We understand that trial has been open at Mayo Clinic since November.
Patients don’t hear about these trials from their local healthcare providers, and unless there is some mechanism of bringing it to their attention, there is no way for them to know. A lot of patients write to me asking what should they do. Their local healthcare providers have not given them the counseling that says here are the trials that are open, that may be right for them. But, frankly, the health care providers themselves probably don’t know.
We hope this trial will be announced on the www.clinicaltrials.gov site?
Dr. Kay: I don’t know.
Chaya: If it is not, may we strongly urge that you do.
It is a very standard format so everyone reports new trials on the same basis. It becomes a very routine thing to do. It is an easy site to use, with a good search engine.
Dr. Kay: I personally think it is a good idea.
Chaya: I think that is something that is going to change, in the next 6 months. Public site registering of clinical trials is almost mandated by some of these publishing houses.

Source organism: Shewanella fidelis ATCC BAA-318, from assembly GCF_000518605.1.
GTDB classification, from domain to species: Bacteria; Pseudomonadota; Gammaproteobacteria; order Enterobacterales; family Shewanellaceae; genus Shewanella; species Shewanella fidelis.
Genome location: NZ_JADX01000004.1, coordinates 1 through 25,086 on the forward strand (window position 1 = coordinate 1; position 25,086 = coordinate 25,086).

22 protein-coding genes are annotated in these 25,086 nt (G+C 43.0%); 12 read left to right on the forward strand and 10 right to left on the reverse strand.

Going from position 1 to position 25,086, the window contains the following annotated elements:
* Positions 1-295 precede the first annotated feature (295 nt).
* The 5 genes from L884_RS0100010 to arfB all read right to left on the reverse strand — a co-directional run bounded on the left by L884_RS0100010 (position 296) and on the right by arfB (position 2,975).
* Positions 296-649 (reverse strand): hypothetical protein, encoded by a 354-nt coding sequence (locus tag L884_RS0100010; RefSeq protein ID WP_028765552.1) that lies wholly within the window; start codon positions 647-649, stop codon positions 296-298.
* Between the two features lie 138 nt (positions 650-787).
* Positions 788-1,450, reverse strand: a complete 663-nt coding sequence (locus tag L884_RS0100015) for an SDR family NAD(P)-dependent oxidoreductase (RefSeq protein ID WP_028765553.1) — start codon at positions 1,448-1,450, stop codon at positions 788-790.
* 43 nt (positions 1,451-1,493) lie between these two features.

Moving on to another point, I would like to ask you regarding your sense of how it has been, working with a patient advocacy group. As you realize, this is the first time that there has been this kind of a partnership. We have enjoyed it tremendously on our side and found it most helpful and most useful. What are you going to do if there is a surplus of riches and you are mobbed by patients, with 200 people who want to participate in your EGCG trial?
Dr. Kay: Well, first of all, thank you for bringing this up because it has been a great pleasure for us to work with you and the organization in CLL Topics. I think, at one level, it is certainly a plus for both sides for both the CLL community, but certainly the academic community here at Mayo has benefited from hearing about issues that are important to the CLL patients. While we think we know the issues, the decibel levels have been raised to a point where whether these are issues that we agree or disagree upon, we are now having a much more active dialogue. So, that has got to be a plus. I think that other important point for this particular project, it has been driven, to a certain extent, by the efforts that CLL Topics has worked on, so you are to be congratulated for that.
Chaya: Thank you very much.
Dr. Kay: There is no question about that, and I mention that as often as I can. That doesn’t mean that we wouldn’t have done this without you folks; but it certainly has been aided greatly by getting comments and timely advice and continuing input as to how the protocol would be shaped. So this is very unique, this particular clinical trail, because of the unique collaboration between us, at Mayo, and CLL Topics.
Chaya: Yet, we have tried very scrupulously to stay out of the medical side of the clinical trial design because that is not our area of expertise.